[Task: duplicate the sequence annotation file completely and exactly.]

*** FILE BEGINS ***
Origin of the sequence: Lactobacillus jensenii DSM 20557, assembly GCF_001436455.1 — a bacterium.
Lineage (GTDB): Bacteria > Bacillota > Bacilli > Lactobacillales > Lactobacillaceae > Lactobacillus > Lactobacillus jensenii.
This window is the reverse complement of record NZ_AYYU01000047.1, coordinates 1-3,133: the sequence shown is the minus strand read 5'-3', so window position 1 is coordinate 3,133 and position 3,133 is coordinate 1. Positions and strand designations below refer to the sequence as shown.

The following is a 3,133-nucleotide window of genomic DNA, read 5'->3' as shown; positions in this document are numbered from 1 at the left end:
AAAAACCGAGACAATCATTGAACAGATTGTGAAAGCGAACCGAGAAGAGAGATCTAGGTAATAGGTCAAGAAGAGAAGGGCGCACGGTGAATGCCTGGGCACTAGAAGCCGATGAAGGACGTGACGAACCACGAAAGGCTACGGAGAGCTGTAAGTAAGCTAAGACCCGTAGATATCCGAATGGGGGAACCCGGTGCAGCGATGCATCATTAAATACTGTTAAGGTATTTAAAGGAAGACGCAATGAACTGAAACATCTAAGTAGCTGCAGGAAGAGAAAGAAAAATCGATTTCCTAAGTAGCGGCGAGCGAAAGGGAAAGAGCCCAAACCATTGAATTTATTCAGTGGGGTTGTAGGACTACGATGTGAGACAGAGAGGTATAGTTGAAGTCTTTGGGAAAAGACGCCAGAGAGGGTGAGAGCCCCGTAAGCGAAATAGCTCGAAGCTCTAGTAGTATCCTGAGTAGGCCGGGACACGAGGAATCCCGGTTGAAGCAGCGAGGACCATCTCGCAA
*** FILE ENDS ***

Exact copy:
Origin of the sequence: Lactobacillus jensenii DSM 20557, assembly GCF_001436455.1 — a bacterium.
Lineage (GTDB): Bacteria > Bacillota > Bacilli > Lactobacillales > Lactobacillaceae > Lactobacillus > Lactobacillus jensenii.
This window is the reverse complement of record NZ_AYYU01000047.1, coordinates 1-3,133: the sequence shown is the minus strand read 5'-3', so window position 1 is coordinate 3,133 and position 3,133 is coordinate 1. Positions and strand designations below refer to the sequence as shown.

The following is a 3,133-nucleotide window of genomic DNA, read 5'->3' as shown; positions in this document are numbered from 1 at the left end:
AAAAACCGAGACAATCATTGAACAGATTGTGAAAGCGAACCGAGAAGAGAGATCTAGGTAATAGGTCAAGAAGAGAAGGGCGCACGGTGAATGCCTGGGCACTAGAAGCCGATGAAGGACGTGACGAACCACGAAAGGCTACGGAGAGCTGTAAGTAAGCTAAGACCCGTAGATATCCGAATGGGGGAACCCGGTGCAGCGATGCATCATTAAATACTGTTAAGGTATTTAAAGGAAGACGCAATGAACTGAAACATCTAAGTAGCTGCAGGAAGAGAAAGAAAAATCGATTTCCTAAGTAGCGGCGAGCGAAAGGGAAAGAGCCCAAACCATTGAATTTATTCAGTGGGGTTGTAGGACTACGATGTGAGACAGAGAGGTATAGTTGAAGTCTTTGGGAAAAGACGCCAGAGAGGGTGAGAGCCCCGTAAGCGAAATAGCTCGAAGCTCTAGTAGTATCCTGAGTAGGCCGGGACACGAGGAATCCCGGTTGAAGCAGCGAGGACCATCTCGCAA